Mechanobiology; mechanical forces; embryonic bone formation; muscle contractions; endochondral ossification
Niamh C. Nowlan, Céline Bourdon, Shahragim Tajbakhsh, Gérard Dumas, Patrick J. Prendergast and Paula Murphy, Developing bones are differentially affected by compromised skeletal muscle formation, Bone, 46, 2010, 1275 1285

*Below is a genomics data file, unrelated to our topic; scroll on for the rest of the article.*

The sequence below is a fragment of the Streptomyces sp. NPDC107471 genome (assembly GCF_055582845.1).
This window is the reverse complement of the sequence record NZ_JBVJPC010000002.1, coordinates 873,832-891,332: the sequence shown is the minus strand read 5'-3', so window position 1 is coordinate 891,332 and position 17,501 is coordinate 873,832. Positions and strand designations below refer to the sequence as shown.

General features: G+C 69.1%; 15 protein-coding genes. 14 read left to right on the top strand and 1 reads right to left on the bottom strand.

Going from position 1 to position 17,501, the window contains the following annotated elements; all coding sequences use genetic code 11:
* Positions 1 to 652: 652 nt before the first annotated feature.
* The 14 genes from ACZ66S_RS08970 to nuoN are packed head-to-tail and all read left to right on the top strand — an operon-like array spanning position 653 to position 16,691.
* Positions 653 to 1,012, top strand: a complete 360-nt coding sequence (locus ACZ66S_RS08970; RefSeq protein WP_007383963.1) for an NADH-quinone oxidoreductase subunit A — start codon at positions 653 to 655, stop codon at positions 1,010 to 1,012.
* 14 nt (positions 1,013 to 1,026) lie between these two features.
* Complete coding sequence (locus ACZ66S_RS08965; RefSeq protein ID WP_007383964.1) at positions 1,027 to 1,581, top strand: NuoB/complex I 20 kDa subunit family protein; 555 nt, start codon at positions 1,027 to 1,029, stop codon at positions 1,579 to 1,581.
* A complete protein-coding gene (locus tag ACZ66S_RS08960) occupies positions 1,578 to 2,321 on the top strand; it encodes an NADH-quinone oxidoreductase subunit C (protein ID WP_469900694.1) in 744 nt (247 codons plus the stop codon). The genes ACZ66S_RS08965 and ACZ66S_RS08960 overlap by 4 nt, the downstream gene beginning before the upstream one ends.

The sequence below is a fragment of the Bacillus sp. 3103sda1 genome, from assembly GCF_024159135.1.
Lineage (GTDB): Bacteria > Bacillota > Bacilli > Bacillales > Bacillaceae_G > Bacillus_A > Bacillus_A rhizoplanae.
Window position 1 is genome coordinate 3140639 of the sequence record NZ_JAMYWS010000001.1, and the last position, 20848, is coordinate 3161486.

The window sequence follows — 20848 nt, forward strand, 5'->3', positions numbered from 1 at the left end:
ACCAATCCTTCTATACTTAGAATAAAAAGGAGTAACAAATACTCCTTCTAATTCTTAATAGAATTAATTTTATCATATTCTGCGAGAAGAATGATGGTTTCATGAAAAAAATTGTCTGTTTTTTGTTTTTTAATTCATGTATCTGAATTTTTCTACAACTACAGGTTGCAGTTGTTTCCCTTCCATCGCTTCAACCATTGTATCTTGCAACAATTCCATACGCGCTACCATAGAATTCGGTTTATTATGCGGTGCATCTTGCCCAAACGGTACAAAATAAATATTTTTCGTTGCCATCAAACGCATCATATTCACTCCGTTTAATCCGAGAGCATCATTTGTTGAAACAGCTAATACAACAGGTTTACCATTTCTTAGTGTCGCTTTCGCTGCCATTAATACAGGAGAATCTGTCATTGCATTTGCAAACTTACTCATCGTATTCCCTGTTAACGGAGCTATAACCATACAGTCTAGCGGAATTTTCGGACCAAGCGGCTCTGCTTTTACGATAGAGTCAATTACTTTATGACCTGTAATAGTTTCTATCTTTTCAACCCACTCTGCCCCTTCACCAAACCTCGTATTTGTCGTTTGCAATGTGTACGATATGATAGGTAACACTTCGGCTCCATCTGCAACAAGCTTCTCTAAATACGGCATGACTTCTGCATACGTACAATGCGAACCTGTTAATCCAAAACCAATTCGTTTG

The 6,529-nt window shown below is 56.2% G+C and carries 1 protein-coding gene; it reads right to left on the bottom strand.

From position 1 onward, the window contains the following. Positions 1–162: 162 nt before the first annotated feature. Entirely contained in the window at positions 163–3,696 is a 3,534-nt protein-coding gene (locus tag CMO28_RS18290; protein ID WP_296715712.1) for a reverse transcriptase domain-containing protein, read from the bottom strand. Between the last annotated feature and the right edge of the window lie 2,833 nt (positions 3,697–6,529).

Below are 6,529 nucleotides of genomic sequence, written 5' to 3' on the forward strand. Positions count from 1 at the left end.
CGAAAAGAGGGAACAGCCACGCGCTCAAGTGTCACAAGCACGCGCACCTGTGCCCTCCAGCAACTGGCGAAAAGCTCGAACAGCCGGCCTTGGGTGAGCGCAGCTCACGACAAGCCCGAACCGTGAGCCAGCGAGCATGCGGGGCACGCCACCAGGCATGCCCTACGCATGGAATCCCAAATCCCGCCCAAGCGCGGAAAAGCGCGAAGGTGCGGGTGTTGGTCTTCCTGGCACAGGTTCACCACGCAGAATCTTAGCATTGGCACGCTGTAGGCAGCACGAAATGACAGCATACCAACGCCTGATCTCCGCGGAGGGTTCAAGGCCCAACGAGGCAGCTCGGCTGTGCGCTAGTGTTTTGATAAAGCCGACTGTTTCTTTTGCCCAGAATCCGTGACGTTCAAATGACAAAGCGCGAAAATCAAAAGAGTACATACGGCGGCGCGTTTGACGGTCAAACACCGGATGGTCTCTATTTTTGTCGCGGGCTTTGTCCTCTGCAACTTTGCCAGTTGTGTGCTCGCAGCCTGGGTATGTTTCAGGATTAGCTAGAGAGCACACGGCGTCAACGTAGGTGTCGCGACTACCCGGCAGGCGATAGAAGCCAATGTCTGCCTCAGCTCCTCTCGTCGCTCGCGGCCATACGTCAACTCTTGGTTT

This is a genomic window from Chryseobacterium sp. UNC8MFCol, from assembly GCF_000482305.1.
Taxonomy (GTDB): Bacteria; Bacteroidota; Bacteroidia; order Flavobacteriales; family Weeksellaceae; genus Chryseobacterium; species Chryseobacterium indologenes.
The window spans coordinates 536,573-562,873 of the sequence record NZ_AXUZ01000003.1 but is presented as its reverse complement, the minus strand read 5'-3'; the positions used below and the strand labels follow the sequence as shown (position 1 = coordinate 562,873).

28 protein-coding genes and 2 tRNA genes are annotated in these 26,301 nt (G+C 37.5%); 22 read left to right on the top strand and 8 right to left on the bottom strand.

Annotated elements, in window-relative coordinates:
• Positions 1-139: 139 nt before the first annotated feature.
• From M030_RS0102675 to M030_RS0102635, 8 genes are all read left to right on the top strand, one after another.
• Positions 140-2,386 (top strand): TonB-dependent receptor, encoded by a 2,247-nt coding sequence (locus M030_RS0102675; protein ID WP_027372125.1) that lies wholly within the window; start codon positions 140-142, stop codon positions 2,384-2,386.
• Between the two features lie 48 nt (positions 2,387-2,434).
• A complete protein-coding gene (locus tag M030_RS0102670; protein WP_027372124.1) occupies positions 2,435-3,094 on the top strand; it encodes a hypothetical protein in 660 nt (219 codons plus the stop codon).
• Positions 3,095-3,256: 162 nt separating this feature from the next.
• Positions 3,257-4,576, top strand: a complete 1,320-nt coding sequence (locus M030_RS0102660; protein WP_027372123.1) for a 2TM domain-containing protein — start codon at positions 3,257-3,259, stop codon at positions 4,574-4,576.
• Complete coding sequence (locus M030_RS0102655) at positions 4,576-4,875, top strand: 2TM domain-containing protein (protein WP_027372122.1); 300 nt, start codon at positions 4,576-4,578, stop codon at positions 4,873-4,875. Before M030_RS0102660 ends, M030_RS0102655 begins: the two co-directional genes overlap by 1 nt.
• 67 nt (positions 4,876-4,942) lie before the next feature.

Mechanical forces are essential for normal adult bone function and repair, but the impact of prenatal muscle contractions on bone development remains to be explored in depth in mammalian model systems. In this study, we analyse skeletogenesis in two ‘muscleless’ mouse mutant models in which the formation of skeletal muscle development is disrupted; Myf5nlacZ/nlacZ:MyoD-/- and Pax3Sp/Sp (Splotch). Ossification centres were found to be differentially affected in the muscleless limbs, with significant decreases in bone formation in the scapula, humerus, ulna and femur, but not in the tibia. In the scapula and humerus, the morphologies of ossification centres were abnormal in muscleless limbs. Histology of the humerus revealed a decreased extent of the hypertrophic zone in mutant limbs but no change in shape of this region. The elbow joint was also found to be clearly affected with a dramatic reduction in the joint line, while no abnormalities were evident in the knee. The humeral deltoid tuberosity was significantly reduced in size in the Myf5nlacZ/nlacZ:MyoD-/- mutants while a change in shape but not in size was found in the humeral tuberosities of the Pax3Sp/Sp mutants. We also examined skeletal development in a ‘reduced muscle’ model, the Myf5nlacZ/+:MyoD-/- mutant, in which skeletal muscle forms but with reduced muscle mass. The reduced muscle phenotype appeared to have an intermediate effect on skeletal development, with reduced bone formation in the scapula and humerus compared to controls, but not in other rudiments. In summary, we have demonstrated that skeletal development is differentially affected by the lack of skeletal muscle, with certain rudiments and joints being more severely affected than others. These findings indicate that the response of skeletal progenitor cells to biophysical stimuli may depend upon their location in the embryonic limb, implying a complex interaction between mechanical forces and location-specific regulatory factors affecting bone and joint development.
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